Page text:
This post is going to discuss Box Hill, the doyenne of the south-east cycling ‘scene’. All the cool cats are climbing up it. You dig?
The format mimics that of a similar post that I wrote about Box’s uncouth RideLondon cousin, Leith Hill. Both posts relate back to one of the most popular articles on the Sportive Cyclist site – my ‘analysis’ of the RideLondon route.
*** If you found this post because you’re looking for information about the RideLondon 100 sportive, then you might like to check out the RideLondon section of this blog – all my RideLondon posts (route, experience on the day, etc) all in one place – click here to take a look ***
I wanted to produce more detailed descriptions of Leith and Box, both for cyclists looking to tackle them on an informal weekend ride and for those riders that would ascend them in the intense athletic cauldron that is RideLondon.
I wanted to do that, so I did do that. Capisce? (which is the correct spelling)
In a future episode I’ll maybe even have a butchers at the not-quite-a-hill-until-RideLondon-decided-it-was, Newlands Corner (I can tell you’re salivating already).
Where Is Box Hill?
Just down the road from Leith Hill as it happens. It’s a (right) touch closer to London, just north of Dorking, along the A24 London Road.
The A24 is a busy dual carriageway. If you have a fair pair of swingers (to quote a certain small Tasmanian super-domestique), you can ride on the road (either from Dorking to the south or Leatherhead to the north).
If your swingers are of more normal proportion, there is a perfectly adequate bike lane separate from the road – there’s even an underpass that brings you out on the correct side of the roundabout that marks the base of the Box Hill climb.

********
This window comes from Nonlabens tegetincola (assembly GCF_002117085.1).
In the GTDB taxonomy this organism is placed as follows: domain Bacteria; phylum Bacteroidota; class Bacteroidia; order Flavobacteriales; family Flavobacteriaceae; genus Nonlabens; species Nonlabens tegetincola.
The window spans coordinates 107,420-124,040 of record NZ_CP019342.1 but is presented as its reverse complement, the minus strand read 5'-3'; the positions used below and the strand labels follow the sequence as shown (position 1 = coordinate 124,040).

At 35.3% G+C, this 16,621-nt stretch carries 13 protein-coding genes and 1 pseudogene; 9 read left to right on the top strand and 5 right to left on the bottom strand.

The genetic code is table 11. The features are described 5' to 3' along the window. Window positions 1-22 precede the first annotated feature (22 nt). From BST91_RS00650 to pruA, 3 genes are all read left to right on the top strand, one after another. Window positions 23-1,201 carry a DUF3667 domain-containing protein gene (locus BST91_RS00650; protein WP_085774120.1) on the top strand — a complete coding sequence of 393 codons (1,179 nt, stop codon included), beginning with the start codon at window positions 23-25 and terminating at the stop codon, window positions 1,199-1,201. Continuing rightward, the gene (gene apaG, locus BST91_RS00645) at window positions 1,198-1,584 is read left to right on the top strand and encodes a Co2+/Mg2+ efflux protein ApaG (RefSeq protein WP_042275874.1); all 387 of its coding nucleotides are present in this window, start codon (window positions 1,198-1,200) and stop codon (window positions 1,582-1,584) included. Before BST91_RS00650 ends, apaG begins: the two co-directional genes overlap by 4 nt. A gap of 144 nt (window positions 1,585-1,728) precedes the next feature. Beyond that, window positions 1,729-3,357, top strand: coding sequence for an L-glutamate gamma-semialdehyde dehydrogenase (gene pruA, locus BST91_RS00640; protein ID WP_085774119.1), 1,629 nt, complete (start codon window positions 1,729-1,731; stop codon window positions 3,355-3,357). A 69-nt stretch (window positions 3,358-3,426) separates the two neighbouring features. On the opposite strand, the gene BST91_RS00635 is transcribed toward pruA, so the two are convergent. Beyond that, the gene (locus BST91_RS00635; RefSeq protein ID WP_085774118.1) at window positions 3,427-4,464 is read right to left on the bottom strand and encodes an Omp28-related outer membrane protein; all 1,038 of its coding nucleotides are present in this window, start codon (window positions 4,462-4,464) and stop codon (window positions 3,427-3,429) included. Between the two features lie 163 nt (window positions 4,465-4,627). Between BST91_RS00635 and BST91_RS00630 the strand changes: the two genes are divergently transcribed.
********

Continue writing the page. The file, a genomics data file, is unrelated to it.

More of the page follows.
How Do I Get There?
Box Hill is ‘cyclable’ (which may or may not be a word) from central London. However, the route features some busy roads, even when you miss the busy arterial thoroughfares.
Unlike south-east London, which has plenty of quiet cycling within the M25, south-west London cyclists have to put up with a greater spread of suburbia. For choice, I’d recommend getting a train out to somewhere like Dorking (or Leatherhead, Guildford etc) before commencing a route entirely within the Surrey countryside. Then get the train back. Easy.
If you’re of a motorvehicle driving persuasion (and particularly if you’re a member), there is a National Trust car park on Box Hill. And National Trust = Cake.
For a bit more on traveling to the area and a suggested route that takes in other climbs in the area, take a look at the ‘How Do I Get There’ section of the Leith Hill post.
Route Of The Box Hill Climb
Unlike some hills that can be approached from either direction, there is only one way to climb Box Hill, and that is from the west, up the Zig Zag Road.
This is going to sound strange, but the Zig Zag Road is in fact a straight, steep ramp from the turn off Old London Road to the National Trust tea shop at the top.
Or rather, it is not:
For the sake of argument, I’m going to treat the ‘Box Hill climb’ as being from the roundabout with the A24 at the bottom to the highest point reached by the road. This occurs in a stretch of woodland approximately 1.2 km beyond the viewpoint that looks southwards across the Surrey countryside.
If you’re looking for visual clues, the ‘top’ of the climb occurs somewhere between a post box on the left and a drive on the right with a yellow sign for ‘Brockholm Warren’.
The Numbers That Matter: Height, Length and Gradient
The Box Hill climb finishes some 171 metres higher than when you started. This is already 20 metres ‘more climbing’ than for Leith Hill. In fact there is even more than that.